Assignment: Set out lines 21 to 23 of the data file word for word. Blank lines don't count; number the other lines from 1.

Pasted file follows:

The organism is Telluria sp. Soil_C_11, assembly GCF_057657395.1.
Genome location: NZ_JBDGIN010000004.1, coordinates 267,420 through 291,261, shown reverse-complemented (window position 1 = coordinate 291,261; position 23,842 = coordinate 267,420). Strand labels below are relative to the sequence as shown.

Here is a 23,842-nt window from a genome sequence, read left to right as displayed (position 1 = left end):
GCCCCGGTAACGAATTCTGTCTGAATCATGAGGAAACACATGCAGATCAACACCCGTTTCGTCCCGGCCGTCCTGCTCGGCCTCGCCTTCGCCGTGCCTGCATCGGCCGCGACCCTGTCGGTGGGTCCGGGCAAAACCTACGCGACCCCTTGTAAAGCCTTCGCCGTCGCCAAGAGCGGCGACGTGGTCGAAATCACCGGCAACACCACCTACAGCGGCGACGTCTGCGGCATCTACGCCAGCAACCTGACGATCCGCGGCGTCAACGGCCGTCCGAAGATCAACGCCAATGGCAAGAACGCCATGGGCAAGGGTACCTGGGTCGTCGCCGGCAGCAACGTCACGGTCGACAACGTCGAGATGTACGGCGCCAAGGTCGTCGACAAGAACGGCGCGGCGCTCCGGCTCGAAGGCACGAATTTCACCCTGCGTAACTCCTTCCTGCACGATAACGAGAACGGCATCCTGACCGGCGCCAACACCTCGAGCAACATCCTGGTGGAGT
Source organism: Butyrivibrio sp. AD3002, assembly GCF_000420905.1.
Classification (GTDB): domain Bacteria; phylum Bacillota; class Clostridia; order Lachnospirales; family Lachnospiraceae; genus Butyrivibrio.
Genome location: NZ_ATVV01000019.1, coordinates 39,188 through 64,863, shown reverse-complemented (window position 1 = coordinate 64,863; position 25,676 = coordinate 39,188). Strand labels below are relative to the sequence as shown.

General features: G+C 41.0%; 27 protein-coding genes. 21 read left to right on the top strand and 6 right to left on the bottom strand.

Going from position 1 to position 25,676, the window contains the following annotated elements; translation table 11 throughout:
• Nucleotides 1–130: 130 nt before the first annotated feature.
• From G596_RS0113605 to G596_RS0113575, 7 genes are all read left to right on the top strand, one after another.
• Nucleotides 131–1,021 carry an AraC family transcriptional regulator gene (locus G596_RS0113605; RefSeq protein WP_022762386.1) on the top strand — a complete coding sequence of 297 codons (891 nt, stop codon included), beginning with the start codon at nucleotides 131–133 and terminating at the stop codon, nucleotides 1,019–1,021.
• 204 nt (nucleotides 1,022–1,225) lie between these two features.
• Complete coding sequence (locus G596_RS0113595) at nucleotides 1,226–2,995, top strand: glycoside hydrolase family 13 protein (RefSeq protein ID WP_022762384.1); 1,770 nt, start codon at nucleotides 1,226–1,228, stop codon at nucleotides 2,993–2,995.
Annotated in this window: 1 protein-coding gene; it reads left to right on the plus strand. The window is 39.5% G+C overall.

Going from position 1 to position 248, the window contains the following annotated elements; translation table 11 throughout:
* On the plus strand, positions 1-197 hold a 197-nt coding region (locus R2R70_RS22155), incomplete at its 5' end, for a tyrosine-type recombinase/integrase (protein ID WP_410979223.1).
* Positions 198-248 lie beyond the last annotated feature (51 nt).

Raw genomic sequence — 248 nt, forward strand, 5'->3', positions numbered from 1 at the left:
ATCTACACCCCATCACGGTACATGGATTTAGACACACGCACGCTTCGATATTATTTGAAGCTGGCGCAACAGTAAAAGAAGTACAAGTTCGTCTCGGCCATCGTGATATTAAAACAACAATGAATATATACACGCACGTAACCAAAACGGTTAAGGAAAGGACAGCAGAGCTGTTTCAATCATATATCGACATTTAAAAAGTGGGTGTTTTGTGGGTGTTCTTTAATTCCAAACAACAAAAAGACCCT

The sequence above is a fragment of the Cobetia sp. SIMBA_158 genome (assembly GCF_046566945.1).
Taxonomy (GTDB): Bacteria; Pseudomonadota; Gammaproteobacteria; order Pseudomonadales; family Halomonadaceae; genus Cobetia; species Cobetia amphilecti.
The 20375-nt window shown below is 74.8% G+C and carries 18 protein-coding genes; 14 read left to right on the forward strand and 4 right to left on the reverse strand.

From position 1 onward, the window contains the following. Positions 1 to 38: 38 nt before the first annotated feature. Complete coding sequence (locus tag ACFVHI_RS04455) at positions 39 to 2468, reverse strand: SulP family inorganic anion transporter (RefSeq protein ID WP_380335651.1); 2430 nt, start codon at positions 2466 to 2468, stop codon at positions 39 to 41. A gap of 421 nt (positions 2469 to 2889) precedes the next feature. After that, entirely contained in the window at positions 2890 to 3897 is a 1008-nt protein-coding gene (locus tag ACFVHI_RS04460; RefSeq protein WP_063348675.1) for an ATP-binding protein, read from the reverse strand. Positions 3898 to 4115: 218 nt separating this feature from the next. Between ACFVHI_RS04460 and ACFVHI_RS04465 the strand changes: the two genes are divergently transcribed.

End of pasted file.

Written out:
The sequence above is a fragment of the Cobetia sp. SIMBA_158 genome (assembly GCF_046566945.1).
Taxonomy (GTDB): Bacteria; Pseudomonadota; Gammaproteobacteria; order Pseudomonadales; family Halomonadaceae; genus Cobetia; species Cobetia amphilecti.
The 20375-nt window shown below is 74.8% G+C and carries 18 protein-coding genes; 14 read left to right on the forward strand and 4 right to left on the reverse strand.